Body Hair: I Love You, I Love You Not

Body Hair: I Love You, I Love You Not

Photo by Ashley Armitage, @ladyist

My appointment was at 10:20pm at my local sugaring spot. If you don’t know what sugaring is, Elle gives a low-down of the hair removal process here.

I hadn't removed any of my bikini hair in over 10 months. I know from experience that the longer you wait between removals, the more it hurts. I figured it would hurt, but I didn’t know just how badly I was in for it.

I checked in for my appointment, walked into the small fluorescent-lit room with open ceilings and took my pants off as instructed. I laid down on the tissue-covered bed and waited for the esthetician to arrive to begin the process of removing my bikini hair.

I go through phases of removing my body hair or keeping it more natural. I like the look of both on my body and my preference is constantly changing. Sometimes I like my bush and sometimes I want it prim and proper. When growing it out, I like the idea that I am challenging the beliefs/”rules” put upon me by others and experiencing what my natural body wants to do. It feels like I am respecting my body instead of managing it or trying to change it. I’ve always been one to question the rules and expectations put upon me, even at 13 years old I was wondering why I felt the need to shave my armpits.

It can be exhausting, unfulfilling and expensive to shape and control my body to fit what society expects it to look like.

In Unladylike, one of my favorite podcasts about inclusive feminism, they do a 3-part series of body hair. In one of the episodes, they question the idea that we associate a clean, groomed bikini area as more “ladylike” when in reality, those who identify as women naturally have bushes. So where did we even get the idea that to be a lady we must remove hair in the first place? I found the episodes especially educational, hilarious and thought-provoking, so give them a listen if you feel so inclined!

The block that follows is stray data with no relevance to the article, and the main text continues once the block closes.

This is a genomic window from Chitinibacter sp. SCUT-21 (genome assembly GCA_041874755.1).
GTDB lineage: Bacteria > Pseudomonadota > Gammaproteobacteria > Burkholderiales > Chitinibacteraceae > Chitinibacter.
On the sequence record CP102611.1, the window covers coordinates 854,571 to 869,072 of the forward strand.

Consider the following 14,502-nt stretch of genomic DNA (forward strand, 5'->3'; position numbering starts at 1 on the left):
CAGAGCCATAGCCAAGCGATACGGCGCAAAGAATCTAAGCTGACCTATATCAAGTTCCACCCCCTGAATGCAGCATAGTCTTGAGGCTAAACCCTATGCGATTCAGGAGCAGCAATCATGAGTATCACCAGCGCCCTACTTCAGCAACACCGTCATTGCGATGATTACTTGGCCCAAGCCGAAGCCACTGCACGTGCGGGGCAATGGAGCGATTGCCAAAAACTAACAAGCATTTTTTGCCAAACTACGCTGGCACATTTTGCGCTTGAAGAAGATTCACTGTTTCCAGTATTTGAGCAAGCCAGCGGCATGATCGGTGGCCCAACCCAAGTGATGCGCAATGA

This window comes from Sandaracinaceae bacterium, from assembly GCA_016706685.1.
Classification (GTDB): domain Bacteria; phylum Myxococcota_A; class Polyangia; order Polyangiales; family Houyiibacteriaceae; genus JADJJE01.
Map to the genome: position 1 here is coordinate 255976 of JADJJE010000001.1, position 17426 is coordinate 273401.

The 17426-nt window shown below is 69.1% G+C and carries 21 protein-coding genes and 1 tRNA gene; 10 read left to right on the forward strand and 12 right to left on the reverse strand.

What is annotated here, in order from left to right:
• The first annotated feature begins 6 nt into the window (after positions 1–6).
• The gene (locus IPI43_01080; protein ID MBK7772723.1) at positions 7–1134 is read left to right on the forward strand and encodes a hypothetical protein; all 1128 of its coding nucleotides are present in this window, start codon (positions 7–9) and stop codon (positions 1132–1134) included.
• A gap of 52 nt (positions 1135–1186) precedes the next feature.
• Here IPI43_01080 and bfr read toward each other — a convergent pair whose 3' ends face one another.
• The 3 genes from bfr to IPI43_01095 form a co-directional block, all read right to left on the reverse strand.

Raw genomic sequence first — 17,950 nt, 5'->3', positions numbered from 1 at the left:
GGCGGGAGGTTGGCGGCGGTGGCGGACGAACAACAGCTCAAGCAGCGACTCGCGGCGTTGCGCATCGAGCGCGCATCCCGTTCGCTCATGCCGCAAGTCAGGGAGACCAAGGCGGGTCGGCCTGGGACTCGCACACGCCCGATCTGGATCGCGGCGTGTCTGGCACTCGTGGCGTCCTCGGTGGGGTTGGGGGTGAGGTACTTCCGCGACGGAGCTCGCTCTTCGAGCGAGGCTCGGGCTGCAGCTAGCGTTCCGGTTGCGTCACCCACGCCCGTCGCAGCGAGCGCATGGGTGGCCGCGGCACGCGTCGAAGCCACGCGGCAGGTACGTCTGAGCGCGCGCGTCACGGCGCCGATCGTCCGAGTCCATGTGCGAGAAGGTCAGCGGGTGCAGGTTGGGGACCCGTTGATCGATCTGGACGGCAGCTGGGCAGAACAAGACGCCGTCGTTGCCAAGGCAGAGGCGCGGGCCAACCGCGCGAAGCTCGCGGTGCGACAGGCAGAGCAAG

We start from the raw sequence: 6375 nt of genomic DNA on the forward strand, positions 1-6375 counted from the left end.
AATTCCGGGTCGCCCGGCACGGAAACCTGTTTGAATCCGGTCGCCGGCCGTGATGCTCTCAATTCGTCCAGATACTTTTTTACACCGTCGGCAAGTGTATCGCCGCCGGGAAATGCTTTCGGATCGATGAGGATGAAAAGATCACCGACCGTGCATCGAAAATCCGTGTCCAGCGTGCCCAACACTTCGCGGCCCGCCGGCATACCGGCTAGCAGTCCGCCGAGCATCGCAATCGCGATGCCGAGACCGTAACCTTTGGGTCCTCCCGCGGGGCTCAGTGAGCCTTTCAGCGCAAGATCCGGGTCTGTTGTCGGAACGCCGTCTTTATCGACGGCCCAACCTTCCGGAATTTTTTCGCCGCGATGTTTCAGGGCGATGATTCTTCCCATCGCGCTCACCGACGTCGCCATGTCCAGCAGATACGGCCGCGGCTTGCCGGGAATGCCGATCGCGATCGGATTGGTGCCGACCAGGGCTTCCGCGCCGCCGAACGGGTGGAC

So back to my story: I had plans to hang out at a friends’ pool the next day, and I didn’t want to feel insecure about my bikini line. I had proudly rocked my bikini hair at a pool party the week before, but as soon as I arrived my feelings about my body changed. I felt insecure because I wasn’t used to seeing my body this way, and all the other people had groomed bikinis. This is where the duality and constant shifting about my bikini line becomes the most apparent to me. One moment I can be proud and fond of it, and the next moment I feel disgusted, isolated, and shamed.

We’re given messages from the media that “women who take care of themselves take care of their hair down there.” Whether this idea is true or not, I can’t deny that being bombarded with summer advertisements, ideologies, media and high-rise bottoms in fashion make me feel like I need to “do” something about my hair. I decided to invest the $35 plus tip it would take to get sugared for a smooth, “sexy”, “groomed” version of myself.

As the (all too nice and professional, I cannot stress this enough!) esthetician ripped my bikini line hair out, in larger patches than I could stand to see, I experienced what I would consider the most excruciating (but quick to be over) pain in all my days.

I got to thinking: Why the #$%^&*() am I doing this to myself? I felt sad. I felt angry. I felt like a fool for buying into the idea that I needed to alter my body to meet the expectations of others, like I was some sort of failure.

With every rip of the esthetician’s hands, my regret and anger grew more and more intense. It hurt so badly, I couldn’t tell what was better: asking my esthetician to work in larger patches so it would be over sooner, but hurt more, or ask her to remove it in smaller patches so it would hurt less, but take longer. If this is what my body looks like, then so be it!

I told myself I was never doing it again.

But, the next day, as I sat by the pool, I looked down at my bikini line with a big question mark. After having hair there for 10 months, it looked so odd to be groomed. But, like clockwork, within a few days I got used to it. And slowly, I began to like the look of my groomed bikini line.

So the answer remains open: Sometimes I love it, sometimes I don’t, and there is room here for both. I know by now to not speak in absolutes when it comes to my body hair, since my preferences are always changing. But it still always catches me by surprise.

How do you approach your self talk when it comes to bikini line hair?

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